Continued Plea for Federal Aid
Gov. Phil Murphy had a one-on-one call with President Trump today where he reinforced the state’s need for more personal protective equipment (PPE) for medical workers as well as the need for direct cash assistance to states.
“We still need a slug of support from the federal government. We received a fraction of our ask … we need a lot more,” Murphy said. It is estimated that the northeast region alone will need some $100 billion of aid.
Additionally, Murphy said that the President gave his support for the creation of four pop-up field hospitals in the state, which would help ease the strain on the state’s existing healthcare system and help with capacity as the number of infections continue to rise.
The state has since been in contact with FEMA Region 2 to begin the process of getting the field hospitals up and running.
NJ Ranks No. 2 in Infections in US
New Jersey’s statewide total of positive COVID-19 cases now stands at 2,844, which ranks second in the country behind only New York. After seven additional fatalities were reported overnight, the overall death total in New Jersey from COVID-19 is 27.
State’s Second Public Testing Site Opens in Holmdel
In addition to the testing center at Bergen Community College, which opened last week, a second site opened this morning at the PNC Bank Arts Center in Holmdel. It will open again tomorrow at 8 a.m. (and subsequently open everyday thereafter) and remain open until it hits capacity. The state is slated to receive 2,500 tests each week.
Murphy said that eventually, the manpower and resources (including valuable PPE) that are dedicated to testing will eventually have to shift to care.
“It is a balance we are going to have to get right,” Murphy said. “The fact of the matter is, in a limited resource world, we are going to have to tilt the machine more toward the care side.”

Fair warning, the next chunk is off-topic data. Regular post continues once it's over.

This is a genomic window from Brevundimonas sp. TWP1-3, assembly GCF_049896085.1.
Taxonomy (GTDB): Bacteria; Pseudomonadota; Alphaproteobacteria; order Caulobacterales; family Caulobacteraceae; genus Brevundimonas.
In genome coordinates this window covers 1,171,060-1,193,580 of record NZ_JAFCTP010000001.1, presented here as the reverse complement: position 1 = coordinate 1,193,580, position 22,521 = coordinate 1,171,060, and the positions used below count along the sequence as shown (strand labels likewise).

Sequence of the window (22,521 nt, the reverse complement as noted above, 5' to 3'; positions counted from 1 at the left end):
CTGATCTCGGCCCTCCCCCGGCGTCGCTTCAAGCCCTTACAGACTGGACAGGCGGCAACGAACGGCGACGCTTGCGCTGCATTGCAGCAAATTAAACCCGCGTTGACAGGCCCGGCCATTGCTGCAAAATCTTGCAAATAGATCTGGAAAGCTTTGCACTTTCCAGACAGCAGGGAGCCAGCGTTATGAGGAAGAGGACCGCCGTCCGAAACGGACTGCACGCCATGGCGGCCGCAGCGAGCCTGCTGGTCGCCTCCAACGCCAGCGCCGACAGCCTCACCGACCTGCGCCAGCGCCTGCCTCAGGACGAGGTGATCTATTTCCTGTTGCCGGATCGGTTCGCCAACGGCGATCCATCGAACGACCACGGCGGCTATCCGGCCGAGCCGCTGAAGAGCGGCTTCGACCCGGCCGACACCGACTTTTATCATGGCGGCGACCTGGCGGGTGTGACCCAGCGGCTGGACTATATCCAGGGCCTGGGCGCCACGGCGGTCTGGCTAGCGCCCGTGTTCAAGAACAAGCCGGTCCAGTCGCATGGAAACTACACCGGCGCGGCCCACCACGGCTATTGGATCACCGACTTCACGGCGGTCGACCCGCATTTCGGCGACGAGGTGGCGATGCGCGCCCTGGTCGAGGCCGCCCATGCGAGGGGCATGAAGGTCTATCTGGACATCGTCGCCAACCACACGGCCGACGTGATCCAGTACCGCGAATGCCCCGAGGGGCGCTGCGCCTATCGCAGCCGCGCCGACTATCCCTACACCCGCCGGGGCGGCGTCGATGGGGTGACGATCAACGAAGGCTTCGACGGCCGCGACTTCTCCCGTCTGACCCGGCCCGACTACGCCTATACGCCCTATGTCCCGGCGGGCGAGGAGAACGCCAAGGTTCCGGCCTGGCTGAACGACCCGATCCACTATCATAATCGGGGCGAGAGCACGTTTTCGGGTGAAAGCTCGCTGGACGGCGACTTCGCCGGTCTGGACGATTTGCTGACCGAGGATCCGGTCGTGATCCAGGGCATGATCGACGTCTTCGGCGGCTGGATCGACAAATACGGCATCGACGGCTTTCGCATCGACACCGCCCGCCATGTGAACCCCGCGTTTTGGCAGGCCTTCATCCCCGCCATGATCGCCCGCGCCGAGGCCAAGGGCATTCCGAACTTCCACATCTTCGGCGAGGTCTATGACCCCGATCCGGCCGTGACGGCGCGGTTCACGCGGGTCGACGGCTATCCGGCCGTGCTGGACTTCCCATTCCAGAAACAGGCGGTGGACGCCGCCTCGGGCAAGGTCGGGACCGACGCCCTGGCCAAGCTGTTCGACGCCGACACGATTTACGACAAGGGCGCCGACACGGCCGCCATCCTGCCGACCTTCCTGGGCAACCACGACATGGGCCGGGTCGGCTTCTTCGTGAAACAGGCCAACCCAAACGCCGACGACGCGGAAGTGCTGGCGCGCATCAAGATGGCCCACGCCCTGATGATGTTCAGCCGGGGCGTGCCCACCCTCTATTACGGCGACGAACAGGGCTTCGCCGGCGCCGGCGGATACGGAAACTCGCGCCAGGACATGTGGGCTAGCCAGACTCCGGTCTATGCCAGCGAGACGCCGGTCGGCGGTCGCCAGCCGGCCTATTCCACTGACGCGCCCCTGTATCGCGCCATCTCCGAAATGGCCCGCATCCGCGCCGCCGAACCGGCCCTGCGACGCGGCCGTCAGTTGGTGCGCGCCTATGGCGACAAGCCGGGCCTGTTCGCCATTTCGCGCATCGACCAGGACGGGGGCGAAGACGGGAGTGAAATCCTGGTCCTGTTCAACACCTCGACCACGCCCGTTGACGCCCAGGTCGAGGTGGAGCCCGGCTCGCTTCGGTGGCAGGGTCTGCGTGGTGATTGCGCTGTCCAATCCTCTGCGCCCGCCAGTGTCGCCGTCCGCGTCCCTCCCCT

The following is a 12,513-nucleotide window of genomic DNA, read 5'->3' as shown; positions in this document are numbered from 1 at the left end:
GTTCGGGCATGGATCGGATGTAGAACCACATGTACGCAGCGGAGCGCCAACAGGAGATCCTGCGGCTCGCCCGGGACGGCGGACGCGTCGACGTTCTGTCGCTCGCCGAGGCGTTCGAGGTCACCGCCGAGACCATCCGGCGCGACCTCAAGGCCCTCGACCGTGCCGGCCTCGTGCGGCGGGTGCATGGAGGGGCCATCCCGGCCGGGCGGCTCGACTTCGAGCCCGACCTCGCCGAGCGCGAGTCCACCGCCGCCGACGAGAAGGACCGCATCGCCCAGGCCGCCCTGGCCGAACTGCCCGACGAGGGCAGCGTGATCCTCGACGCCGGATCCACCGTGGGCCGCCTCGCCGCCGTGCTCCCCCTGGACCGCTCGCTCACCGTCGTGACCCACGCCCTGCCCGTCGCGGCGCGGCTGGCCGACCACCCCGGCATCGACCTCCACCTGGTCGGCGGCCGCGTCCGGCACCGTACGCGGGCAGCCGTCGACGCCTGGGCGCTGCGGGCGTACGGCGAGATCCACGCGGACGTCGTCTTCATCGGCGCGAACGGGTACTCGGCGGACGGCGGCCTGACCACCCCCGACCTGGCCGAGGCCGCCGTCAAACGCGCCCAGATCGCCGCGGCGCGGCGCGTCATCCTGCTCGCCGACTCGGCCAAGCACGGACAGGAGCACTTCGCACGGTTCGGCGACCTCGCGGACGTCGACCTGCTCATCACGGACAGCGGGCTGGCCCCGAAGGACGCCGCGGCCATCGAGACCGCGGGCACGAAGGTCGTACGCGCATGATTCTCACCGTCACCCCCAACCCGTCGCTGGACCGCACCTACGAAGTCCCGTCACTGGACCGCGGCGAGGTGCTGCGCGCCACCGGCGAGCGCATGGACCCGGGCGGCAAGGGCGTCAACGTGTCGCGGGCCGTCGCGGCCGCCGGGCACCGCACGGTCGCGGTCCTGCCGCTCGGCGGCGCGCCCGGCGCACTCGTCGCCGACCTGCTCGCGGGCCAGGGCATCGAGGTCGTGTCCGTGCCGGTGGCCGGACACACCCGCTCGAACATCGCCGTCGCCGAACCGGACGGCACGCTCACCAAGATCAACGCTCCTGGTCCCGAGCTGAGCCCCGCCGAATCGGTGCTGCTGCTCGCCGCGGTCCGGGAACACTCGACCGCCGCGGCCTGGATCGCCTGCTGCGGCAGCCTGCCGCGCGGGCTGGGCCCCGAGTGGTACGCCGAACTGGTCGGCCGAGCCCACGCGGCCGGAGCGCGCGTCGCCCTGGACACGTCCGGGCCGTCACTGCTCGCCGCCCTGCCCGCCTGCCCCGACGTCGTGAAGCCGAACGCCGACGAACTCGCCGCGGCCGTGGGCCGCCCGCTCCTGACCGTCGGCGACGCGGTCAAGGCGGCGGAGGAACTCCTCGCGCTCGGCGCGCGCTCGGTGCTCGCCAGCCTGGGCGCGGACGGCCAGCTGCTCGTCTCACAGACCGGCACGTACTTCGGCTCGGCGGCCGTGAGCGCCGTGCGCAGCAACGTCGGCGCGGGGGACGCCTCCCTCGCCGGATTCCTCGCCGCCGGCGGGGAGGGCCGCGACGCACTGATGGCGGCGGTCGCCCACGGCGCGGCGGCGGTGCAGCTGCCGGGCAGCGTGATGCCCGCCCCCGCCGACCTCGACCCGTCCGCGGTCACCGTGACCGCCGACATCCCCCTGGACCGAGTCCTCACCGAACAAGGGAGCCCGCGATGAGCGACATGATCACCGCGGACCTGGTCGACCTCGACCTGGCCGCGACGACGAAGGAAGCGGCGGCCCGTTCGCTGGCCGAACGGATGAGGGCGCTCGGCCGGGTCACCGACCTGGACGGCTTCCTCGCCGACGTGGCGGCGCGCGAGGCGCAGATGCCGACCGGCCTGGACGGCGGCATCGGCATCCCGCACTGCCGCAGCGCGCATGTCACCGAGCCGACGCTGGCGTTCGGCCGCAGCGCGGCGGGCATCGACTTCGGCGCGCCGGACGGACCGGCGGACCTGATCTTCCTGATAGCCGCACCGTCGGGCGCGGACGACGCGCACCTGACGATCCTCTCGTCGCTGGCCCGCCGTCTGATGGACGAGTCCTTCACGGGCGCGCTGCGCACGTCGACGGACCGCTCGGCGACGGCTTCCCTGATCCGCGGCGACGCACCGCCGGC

Need More Workers?
Murphy said that there were more than 8,000 available jobs posted on the state’s website for individuals who may now be looking for work, most notably in “essential” industries that need help such as grocery, manufacturing and distribution. Job listings can be found here: https://jobs.covid19.nj.gov.
Additionally, businesses that are facing staffing shortages were urged to fill out an Intake Form at https://jobs.covid19.nj.gov/intake.
Suspension of Elective Surgeries Starts Friday
Murphy today signed Executive Order No. 109, directing the suspension of all elective surgeries and invasive procedures performed on adults that are scheduled to take place after 5:00 p.m. on Friday, March 27. The order applies to all medical and dental operations that can be delayed without undue risk to the current or future health of the patient, as determined by the patient’s physician or dentist.
“Given the dramatic shortfall in personal protective equipment we face, it’s imperative that we work with our partners in healthcare to strategically preserve supplies and equipment for emergency purposes only,” Murphy said.
Release of Low-level Offenders
In an effort to lessen the chance of COVID-19 spread in the state’s corrections system, low-level offenders who are serving a county-jail sentence of 364 days or less will be considered for release per a consent order issued last night.
These low-level offenses include, for example, probation, municipal court convictions, fourth degree offenses, or disorderly persons offenses, according to New Jersey Attorney General Gurbir S. Grewal.
Grewal said that sentences will have to be completed when the “public emergency concludes.”
‘Criminal Consequences’ For Those that Break EO
“If you are a [non-essential business] and you stay open, consider this as your final warning,” Grewal said. “Your actions are against the law in New Jersey and you will be held accountable.”
Grewal extended the warning to individuals, stating that violations of the executive order will come with “criminal consequences.”
“There are a range of charges available to us to ensure compliance,” Grewal said, adding that police chiefs and law enforcement leaders across the state have been given guidance on how to enforce the governor’s orders.
He added that efforts to combat and punish those that participate in price gouging are also being made.
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